Brain Waves: UAB Traumatic Brain Injury Model System Newsletter Volume 16 | Number 2 | Page 2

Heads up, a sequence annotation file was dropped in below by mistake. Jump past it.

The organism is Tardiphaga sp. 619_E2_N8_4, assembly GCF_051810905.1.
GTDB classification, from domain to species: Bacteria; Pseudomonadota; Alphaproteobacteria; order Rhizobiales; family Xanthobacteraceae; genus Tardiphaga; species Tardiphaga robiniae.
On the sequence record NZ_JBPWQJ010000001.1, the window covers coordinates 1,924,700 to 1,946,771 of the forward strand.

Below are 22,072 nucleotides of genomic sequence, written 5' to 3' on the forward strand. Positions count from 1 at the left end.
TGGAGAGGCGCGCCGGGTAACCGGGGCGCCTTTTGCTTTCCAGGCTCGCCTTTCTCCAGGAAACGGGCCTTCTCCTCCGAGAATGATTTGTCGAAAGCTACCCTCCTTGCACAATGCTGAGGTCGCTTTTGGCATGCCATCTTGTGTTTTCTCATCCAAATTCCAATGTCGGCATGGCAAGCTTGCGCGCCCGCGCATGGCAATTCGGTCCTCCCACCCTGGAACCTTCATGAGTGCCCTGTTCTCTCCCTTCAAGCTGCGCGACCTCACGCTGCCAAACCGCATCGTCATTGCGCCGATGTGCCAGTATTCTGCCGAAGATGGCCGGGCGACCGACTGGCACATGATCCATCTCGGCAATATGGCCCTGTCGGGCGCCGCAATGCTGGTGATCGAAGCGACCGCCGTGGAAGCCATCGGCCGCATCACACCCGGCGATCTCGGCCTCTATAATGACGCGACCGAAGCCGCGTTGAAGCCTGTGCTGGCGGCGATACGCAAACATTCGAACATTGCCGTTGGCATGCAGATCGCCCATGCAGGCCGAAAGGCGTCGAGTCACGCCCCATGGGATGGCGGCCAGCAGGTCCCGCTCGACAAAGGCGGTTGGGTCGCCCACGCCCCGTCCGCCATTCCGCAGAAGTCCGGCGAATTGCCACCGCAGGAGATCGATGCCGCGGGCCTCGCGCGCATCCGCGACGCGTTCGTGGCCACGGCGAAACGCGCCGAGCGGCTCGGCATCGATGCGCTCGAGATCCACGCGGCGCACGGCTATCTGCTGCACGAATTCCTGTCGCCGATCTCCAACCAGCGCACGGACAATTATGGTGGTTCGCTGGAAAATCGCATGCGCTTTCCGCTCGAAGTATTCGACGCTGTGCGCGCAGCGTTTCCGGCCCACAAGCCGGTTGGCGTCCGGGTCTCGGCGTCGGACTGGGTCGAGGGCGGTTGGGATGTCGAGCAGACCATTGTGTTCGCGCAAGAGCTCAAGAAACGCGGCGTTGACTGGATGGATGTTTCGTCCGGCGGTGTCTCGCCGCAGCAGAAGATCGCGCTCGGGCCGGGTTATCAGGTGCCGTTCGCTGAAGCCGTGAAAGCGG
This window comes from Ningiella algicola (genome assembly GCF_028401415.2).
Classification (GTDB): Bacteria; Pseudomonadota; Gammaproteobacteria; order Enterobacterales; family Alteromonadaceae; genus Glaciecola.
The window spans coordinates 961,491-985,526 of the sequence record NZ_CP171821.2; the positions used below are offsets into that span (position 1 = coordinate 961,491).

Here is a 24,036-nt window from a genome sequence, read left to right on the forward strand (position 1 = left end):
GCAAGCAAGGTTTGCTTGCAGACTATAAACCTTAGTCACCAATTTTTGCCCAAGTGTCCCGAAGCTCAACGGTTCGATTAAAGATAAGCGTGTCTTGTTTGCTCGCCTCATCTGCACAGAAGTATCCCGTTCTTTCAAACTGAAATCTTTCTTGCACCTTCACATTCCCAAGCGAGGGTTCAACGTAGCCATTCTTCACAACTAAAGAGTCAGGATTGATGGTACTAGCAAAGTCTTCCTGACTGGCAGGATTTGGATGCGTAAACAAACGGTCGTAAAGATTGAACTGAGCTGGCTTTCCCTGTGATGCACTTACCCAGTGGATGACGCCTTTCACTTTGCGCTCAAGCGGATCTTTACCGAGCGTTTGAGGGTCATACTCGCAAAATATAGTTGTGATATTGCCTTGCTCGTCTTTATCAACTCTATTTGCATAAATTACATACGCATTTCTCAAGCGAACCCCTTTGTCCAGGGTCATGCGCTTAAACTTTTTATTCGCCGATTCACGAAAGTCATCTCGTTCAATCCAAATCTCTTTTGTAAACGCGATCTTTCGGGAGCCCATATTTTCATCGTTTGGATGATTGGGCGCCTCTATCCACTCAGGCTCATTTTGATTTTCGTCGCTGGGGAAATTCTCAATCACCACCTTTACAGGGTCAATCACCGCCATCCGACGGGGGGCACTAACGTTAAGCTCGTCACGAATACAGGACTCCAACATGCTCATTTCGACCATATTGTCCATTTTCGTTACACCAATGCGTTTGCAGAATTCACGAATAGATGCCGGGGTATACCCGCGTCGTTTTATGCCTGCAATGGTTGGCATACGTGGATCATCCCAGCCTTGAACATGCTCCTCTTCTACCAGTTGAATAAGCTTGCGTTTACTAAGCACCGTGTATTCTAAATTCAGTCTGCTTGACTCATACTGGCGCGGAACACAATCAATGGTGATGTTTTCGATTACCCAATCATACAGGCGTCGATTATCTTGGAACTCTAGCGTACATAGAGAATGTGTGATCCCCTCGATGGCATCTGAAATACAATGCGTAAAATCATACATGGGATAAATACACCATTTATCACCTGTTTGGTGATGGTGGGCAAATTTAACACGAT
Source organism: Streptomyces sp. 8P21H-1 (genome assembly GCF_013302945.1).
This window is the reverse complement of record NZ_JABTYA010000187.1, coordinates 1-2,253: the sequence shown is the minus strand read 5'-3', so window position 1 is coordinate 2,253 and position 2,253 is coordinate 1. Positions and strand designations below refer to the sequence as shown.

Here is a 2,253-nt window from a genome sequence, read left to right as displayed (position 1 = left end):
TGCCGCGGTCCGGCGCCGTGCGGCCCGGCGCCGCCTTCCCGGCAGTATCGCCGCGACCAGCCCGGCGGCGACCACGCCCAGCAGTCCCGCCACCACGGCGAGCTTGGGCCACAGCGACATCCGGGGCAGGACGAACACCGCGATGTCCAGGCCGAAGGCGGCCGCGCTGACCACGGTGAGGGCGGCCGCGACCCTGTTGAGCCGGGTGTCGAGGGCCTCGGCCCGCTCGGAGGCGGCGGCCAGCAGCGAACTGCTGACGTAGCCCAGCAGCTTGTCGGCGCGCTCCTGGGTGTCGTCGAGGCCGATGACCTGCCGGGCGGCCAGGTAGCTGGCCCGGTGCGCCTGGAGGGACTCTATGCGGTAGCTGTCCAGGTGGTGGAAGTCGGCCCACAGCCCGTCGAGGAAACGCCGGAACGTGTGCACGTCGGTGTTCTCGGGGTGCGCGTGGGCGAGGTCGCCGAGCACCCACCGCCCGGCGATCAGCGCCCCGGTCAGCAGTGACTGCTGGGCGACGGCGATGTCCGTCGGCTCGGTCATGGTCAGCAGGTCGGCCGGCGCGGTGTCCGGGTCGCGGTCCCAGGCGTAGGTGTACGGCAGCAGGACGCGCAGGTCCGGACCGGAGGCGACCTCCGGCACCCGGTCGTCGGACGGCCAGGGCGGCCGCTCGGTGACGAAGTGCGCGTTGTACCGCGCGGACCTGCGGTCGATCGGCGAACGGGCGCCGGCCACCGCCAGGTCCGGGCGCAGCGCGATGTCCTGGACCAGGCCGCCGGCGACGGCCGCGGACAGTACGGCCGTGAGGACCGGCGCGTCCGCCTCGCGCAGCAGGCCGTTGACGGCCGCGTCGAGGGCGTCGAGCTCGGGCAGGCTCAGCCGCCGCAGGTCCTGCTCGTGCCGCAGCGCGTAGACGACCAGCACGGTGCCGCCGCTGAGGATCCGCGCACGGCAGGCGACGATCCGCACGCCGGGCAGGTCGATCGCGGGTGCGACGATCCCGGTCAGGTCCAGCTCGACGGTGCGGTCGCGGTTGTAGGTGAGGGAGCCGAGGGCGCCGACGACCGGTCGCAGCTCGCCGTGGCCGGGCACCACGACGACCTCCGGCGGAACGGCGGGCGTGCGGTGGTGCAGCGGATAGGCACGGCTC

LIFE AFTER TBI Spain Rehab Launces Post-Concussion Syndrome Clinic Concussions What is a concussion? A concussion is a mild traumatic brain injury. What causes a concussion? The most common causes are motor vehicle crashes, falls, assaults, and sports injuries. • • • • • • • • Headache Nausea or vomiting Balance problems or dizziness Blurry or double vision Sensitivity to light and/or noise Feeling more tired Confusion or memory problems Mood or personality changes How long do concussion symptoms last? Most symptoms that happen just after the injury might last for a few minutes up to a couple of hours. Most that start a short time after the injury might last for a few of days up to a couple of weeks. Post-Concussion Syndrome What is post-concussion syndrome? Post-Concussion Syndrome (PCS) is a disorder in which concussion symptoms linger on for weeks and sometimes for several months. The stress of dealing with these lingering symptoms often leads to a cycle of added problems that can become worse and worse over time. • Depression • Anxiety • Inactivity • Irritability • Changes in the way the brain is supposed to work. • Mood changes • Sleep problems How do concussions happen? It happens one of two ways. • After an impact to your head • After a whiplash-type injury that causes your head and brain to shake quickly back and forth. What are common symptoms of concussion? It’s important to think about symptoms in two ways. 1. One or more symptoms that happen instantly after the injury and warning signs that a person has sustained a concussion. • Can’t recall what just happened • Brief loss of consciousness • Feeling dazed or stunned • Acting confused or clumsy • Slow to respond 2. One or more symptoms that start a short time after the injury UAB PCS Clinic Where is the UAB PCS clinic? It will be a new addition to the Spain Rehabilitation Center (SRC) medical clinics. SRC is an integral part of Get Involved In UAB Research! Brave Initiative The University of Alabama in Birmingham (UAB) aims to improve the motor deficit of veterans who have sustained a traumatic brain injury. Potential participants must: • be at least 19 years old and 3 months post TBI; • have movement problems or weakness of the • • arms, but the ability to make at least some limited movements with the more affected hand; have no excessive pain; and be able to undergo MRI If you believe you meet the criteria above and would like to participate in this study, Go to the website, call 205- 934-9768, or email for more information. 2 What is the treatment for concussion? • Get plenty of rest • Do not use alcohol or other drugs • Do not do any activities that might create a risk for another concussion. • Slowly return to everyday activities when symptoms are improved. • Talk with health professionals before returning to work and driving. the UAB Health System and offers a patient-centered, team approach to care. This includes access as needed to health care professionals from all areas of the UAB Health System. What does the PCS clinic do for patients? Patients see a neuropsychologist. This is a clinical psychologist who treats brain-related problems. The neuropsychologist treats the problem issues brought on by PCS. There are three basic steps in treatment. 1. The initial assessment provides insight into how PCS has impacted behavior, thinking and daily living. • Review medical history. This is important because PCS is often made worse by pre-existing health problems, like a history of multiple concussions, depression, anxiety, and chronic pain. • Review of all symptoms and added problems. 2. A neuropsychological assessment provides an objective measure of recovery goals. A typical assessment may last 2-3 hours and measures multiple domains of cognitive status including memory, attention, and speed of thinking, among others. Assessments are useful in determining readiness to return to work, school, driving, and participation in sports and other activities. They are also used to develop a plan to treat lingering symptoms and the cycle of added problems caused by symptoms. 3. Treatment options • Educate patients and their families to help them to better understand PCS and the ways PCS has impacted their behavior, emotion and the way their brain normally works. • Provide cognitive behavioral therapy to patients and family to help manage PCS symptoms. • Provide support to return to former lifestyle routines (work, school, socializing, etc.). • Recommend community resources and other health- related services as needed. • Work closely with other health providers to provide the care that you need and to determine readiness to drive, work, or resume other activities. How do I make an appointment to the PCS clinic? Referrals to the PCS clinic are accepted from both internal UAB providers and external providers. • Ask your doctor to make a referral and send your relevant medical records for review. • Call the PCS clinic for an appointment at 205-934-3454. Referrals and records may be faxed to the clinic at 205-934- 2769. UAB-TBIMS Research Results Scale Up Project Evaluating Responsiveness to Home Exercise And Lifestyle Tele-Health (SUPER-HEALTH) This study evaluates the effects of an exercise program on improving pain, fatigue, physical activity, and physical function. The program is delivered through a tablet app in the convenience of the home using exercise videos. Criteria to Participate • Ages 18-64 • Mobility Impairment/Disability • WiFi Internet access in Home Participants receive a tablet and Fitbit to use during study and are eligible to keep all equipment at the completion of last study visit. Visit, call (205) 403- 5509, or email [email protected]. The UAB Traumatic Brain Injury Model System led a 5-year study to look at height and weight data of people with moderate or severe traumatic brain injury (TBI). The goal was to find out what percentage of people with TBI are underweight, normal weight, overweight, obese, and what factors might be related to higher rates of overweight or obesity. The researchers found that: • About 3% of the participants were underweight; 39% were normal weight; 36% were overweight; and 23% were obese. • Participants ages 30-80 had higher rates of overweight or obesity than those younger than 30 or older than 80 years old. • Participants who were 20-25 years post-TBI had a higher rate of being overweight or obese (66%) than those who were 1-2 years post-TBI (55%). • Injury severity and the length of hospital stay were not related to being overweight or obese. • Participants who were overweight or obese reported higher rates of heart disease, high blood pressure, and diabetes than the participants who were underweight or normal weight, and the participants who were overweight or obese rated their overall health lower than the participants who were underweight or normal weight. Over time, people with TBI may have difficulty following a healthy lifestyle, like regular exercise or balanced diet. If they become overweight or obese, they seem to have added chronic health conditions and poorer overall health than those who are not overweight or obese. Therefore, people with long-standing TBI can likely benefit from weight screening and obesity prevention education. UAB Traumatic Brain Injury Model System Information Network 3